decades, ISIS would not have been founded since there would have been no sufficient resources
to sustain the terrorist group. His interest in taking control of oil is not in Iraq only, but all areas
that are supposedly controlled by the Islamic State extremists. On top of preventing further
financing of the terrorists, trump asserts that the oil would help United States recover the trillions
of dollars utilized during the America’s war with Iran (Handley & Limão, 2017). Trump
acknowledges that taking the oil wells would play a pivotal role in reimbursing the United States
for their military commitments towards fighting terrorism in the Middle East. He argues that the
money used to fight Islamic State extremists and the thousands of lives lost would have been
better spent to engage in massive new infrastructure projects in the United States.
Energy Independent U.S
Trump has been vigilant to evacuate the United States as a business opportunity for the
Middle Eastern oil. The president asserts that the United States is in a position to be energy
independent if the necessary resources were aligned towards achieving this goal. Previously, the
united states have been using billions of dollars in purchasing oil from the Middle Eastern



markets (Davenport & Rubin, 2017). The United States imports unrefined petroleum and oil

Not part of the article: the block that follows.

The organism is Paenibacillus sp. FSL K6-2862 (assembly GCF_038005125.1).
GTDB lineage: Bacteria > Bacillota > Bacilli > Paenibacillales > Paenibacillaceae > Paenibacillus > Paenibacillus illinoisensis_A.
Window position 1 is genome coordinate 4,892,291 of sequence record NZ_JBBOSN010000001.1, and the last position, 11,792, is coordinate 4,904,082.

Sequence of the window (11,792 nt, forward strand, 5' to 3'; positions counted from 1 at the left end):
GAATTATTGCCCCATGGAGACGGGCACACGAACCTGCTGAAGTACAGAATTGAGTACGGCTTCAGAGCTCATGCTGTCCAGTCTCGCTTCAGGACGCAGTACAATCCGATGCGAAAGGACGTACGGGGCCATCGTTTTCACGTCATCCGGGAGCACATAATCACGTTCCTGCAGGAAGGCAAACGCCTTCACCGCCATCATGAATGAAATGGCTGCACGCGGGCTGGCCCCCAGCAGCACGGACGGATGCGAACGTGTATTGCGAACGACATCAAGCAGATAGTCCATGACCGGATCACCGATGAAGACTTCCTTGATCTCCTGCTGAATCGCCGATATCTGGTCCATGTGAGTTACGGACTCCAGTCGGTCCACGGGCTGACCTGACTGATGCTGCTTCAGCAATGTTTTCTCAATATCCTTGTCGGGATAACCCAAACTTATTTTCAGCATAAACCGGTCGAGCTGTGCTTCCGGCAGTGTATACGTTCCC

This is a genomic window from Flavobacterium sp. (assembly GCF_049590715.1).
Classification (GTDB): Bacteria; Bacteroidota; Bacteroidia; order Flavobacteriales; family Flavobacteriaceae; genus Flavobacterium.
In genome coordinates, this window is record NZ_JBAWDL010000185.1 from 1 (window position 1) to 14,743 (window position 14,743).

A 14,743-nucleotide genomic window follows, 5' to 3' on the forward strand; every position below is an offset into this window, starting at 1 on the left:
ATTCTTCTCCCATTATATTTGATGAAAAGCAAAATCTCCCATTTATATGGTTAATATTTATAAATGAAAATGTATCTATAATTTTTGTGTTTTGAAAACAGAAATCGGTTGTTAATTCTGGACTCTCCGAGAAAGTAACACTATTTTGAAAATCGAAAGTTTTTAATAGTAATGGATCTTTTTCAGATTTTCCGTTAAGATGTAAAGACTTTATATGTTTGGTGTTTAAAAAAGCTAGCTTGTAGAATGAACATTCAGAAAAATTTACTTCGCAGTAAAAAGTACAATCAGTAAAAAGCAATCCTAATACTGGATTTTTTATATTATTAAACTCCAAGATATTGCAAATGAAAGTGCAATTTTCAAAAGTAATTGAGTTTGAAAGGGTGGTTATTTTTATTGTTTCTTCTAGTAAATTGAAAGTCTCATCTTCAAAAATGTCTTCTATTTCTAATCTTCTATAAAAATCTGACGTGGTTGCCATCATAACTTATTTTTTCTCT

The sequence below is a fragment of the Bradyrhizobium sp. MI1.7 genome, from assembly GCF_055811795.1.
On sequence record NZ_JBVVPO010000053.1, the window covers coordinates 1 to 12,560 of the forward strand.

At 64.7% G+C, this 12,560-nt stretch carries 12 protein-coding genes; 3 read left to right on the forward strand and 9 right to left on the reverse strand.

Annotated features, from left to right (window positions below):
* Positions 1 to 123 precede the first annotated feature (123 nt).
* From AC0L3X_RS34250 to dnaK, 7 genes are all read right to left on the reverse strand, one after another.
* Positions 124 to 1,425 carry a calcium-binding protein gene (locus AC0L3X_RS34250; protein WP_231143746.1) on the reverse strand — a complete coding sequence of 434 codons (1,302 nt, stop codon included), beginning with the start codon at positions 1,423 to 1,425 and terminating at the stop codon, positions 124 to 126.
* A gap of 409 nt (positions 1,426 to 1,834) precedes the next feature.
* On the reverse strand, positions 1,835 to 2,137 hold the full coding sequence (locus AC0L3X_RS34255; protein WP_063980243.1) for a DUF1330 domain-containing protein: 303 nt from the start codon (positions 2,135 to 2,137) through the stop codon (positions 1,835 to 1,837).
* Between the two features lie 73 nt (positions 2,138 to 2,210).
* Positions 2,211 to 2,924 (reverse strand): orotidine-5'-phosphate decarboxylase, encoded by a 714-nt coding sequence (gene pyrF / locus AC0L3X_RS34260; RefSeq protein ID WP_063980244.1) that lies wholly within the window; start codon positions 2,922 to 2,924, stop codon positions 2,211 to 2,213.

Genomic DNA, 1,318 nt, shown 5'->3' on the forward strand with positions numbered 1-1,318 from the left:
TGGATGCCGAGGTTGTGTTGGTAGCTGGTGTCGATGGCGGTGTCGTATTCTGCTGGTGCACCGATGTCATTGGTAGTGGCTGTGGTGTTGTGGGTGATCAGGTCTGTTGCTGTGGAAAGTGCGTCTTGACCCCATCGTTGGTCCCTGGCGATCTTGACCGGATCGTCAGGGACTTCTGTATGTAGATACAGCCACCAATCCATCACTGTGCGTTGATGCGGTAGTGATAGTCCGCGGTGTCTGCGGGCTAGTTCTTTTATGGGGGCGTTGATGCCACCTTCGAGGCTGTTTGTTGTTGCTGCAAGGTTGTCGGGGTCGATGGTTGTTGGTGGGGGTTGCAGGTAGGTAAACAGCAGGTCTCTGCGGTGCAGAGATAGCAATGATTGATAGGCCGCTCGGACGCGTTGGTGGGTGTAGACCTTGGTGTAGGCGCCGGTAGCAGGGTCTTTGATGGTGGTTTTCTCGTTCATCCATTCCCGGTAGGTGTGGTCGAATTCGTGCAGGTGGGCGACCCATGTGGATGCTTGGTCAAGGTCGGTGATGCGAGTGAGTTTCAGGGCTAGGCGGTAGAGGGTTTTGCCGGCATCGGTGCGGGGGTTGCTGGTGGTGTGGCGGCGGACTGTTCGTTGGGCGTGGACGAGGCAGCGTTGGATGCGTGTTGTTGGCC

based commodities from 88 unique nations. However, despite this huge number of diverse
countries, Trump has only expressly targeted the Middle Eastern markets. The US imports most
of its petroleum from Organization of the Petroleum Exporting Countries (OPEC) which is a 14
member group of countries mainly in the Middle East. Trump has strongly expressed the need to
stop purchasing oil from the OPE group (Chollet, Sullivan, Simes & Long, 2017). To achieve
this, he has incorporated the growth of new oil fields in the US. He states that by being energy
dependent, the United States will be able to stop importing petroleum and other energy related
products from OPEC cartel and any Middle East country that is unfriendly to United States’
advantage (Protess, Davis & Act, 2017). The US is slowly but steadily progressing on creating
its own energy and oil based commodities. It has also increased its unrefined oil generation and
this is expected to continue as more resources are directed towards the initiative.
Making Middle East Allies and using them against Middle East enemies
Trump has different attitudes towards different Middle East countries. According to
Chollet et al., (2017), with the power United States has over Middle East, Trump is utilizing the
opportunity to strength the friendship with his allies, and further convinces them to be against his
enemies. Most notable is Trumps convincement to Saudi Arabia and Israel to be against Iran,
Yemen and Palestine. Trump urged the two countries to battle an intermediary war in Yemen and
was able to convince them to do so (Chollet et al., 2017). Trump has also been able to convince
the two countries to be against Iran which is a major enemy to the United States. Trump despises
Palestine and has shown great detestation since he took office. He campaigned for Saudi Arabia
and Israel to impose sanctions and avoid any monetary aid. However, among all these countries,
Trump has been more aggressive towards Iraq. For instance, Trump had initially declined to re-



ensure the milestone bargain against Iran. The campaign was introduced to put a top to Iran’s
development of ballistic rocket programs and enriching uranium that could reach levels high